Deal Us In: Understanding strange bidding


Bidding strange hands is not easy, but understanding strange bidding is most difficult. Twhis East-West pair was using a weird bidding system, which is tried by few in the United States. The system is called “The Strong Pass.” Part of this system requires an opening bid on all hands that are below opening-bid strength, in normal methods. This accounts for East’s rather strange initial reaction.

South made a takeout double, and North’s double of one heart was for penalties, just in case his partner had hearts. South jumped in diamonds to show a strong suit. After North bid his clubs, South tried the Blackwood convention and confusion set in.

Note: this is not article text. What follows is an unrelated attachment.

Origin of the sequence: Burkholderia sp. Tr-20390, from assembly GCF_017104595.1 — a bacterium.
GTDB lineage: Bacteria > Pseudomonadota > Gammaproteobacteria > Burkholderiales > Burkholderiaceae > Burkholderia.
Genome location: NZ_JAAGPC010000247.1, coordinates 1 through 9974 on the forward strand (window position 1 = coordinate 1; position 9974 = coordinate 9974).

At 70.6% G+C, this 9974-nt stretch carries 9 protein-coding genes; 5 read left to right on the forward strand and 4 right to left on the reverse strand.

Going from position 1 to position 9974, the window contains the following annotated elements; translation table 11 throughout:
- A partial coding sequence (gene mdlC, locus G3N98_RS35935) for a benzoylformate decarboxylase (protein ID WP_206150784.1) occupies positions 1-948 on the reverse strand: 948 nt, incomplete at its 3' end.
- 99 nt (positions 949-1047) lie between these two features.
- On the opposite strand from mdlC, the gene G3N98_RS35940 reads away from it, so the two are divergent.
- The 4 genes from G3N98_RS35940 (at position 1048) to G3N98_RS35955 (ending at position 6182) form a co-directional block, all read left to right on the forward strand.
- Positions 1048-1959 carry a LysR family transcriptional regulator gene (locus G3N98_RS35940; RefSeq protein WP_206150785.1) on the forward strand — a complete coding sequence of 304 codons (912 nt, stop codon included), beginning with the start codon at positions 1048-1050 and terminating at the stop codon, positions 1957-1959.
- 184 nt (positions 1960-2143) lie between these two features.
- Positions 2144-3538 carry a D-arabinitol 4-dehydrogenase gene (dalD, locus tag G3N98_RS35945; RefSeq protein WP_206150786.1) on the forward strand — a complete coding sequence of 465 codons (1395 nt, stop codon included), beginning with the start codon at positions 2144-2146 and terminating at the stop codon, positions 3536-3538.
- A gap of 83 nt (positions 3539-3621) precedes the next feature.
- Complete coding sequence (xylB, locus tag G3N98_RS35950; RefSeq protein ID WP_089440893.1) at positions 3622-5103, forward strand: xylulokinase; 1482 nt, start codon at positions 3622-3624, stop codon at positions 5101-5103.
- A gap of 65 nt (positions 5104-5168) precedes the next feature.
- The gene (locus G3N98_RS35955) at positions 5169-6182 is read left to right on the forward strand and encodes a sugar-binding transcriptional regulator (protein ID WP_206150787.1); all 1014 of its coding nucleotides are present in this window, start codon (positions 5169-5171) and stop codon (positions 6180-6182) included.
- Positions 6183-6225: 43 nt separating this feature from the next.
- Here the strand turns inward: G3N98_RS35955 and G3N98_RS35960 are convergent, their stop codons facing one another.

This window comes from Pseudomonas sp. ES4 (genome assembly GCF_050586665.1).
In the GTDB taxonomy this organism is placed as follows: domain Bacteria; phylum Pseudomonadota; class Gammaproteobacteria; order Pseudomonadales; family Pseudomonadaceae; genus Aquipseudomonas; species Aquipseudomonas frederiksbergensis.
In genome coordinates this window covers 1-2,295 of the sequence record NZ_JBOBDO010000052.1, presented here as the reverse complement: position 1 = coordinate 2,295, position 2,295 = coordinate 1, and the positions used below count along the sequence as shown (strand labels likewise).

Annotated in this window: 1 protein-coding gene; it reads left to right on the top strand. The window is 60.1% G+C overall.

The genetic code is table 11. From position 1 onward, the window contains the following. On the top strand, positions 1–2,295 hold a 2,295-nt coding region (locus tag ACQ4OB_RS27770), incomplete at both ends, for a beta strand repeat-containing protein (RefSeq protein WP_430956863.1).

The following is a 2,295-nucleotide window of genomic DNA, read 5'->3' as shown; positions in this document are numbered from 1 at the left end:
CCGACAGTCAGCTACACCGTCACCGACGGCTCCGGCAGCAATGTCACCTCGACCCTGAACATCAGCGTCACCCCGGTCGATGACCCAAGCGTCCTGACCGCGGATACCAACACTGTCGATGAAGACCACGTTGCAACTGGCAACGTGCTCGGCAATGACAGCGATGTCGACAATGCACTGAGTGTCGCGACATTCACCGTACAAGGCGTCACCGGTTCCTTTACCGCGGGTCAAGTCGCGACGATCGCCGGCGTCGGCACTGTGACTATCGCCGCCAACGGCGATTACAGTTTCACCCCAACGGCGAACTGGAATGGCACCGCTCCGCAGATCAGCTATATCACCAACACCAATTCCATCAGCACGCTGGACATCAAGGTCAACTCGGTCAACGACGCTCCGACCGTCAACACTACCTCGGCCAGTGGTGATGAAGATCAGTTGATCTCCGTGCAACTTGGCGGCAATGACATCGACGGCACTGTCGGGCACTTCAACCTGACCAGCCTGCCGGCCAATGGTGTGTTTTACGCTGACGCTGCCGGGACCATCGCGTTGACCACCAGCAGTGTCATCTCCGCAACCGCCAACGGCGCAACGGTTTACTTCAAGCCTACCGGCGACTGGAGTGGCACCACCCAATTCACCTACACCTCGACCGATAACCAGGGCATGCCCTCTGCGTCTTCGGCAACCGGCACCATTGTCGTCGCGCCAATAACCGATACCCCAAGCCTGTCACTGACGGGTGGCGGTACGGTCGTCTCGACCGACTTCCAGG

What prompted South to bid five notrump, even if his partner showed a king, is also strange. For most bridge players who use Blackwood, a bid of five notrump does more than ask for kings; it implies that the asker’s side has all the aces.

Certainly North interpreted the bid that way. He felt he had more than was promised by the bidding, and he bid the grand slam. Too bad he chose to bid it in notrump. After checking to make sure he was on lead, West led his ace of hearts.

With a pass by East, North-South can reach a six-diamond contract. When the queen of trump drops, 13 tricks are easy.

Donna Swan is a resident of Longboat Key, an ardent bridge player and an American Contract Bridge League certified director who plays “for the fun of it.”


Bayfront Park Recreation Center
Duplicate bridge games are at 1 p.m. Tuesdays and Thursdays. Contact Larry Auerbach at 758-2017 to reserve your spot.

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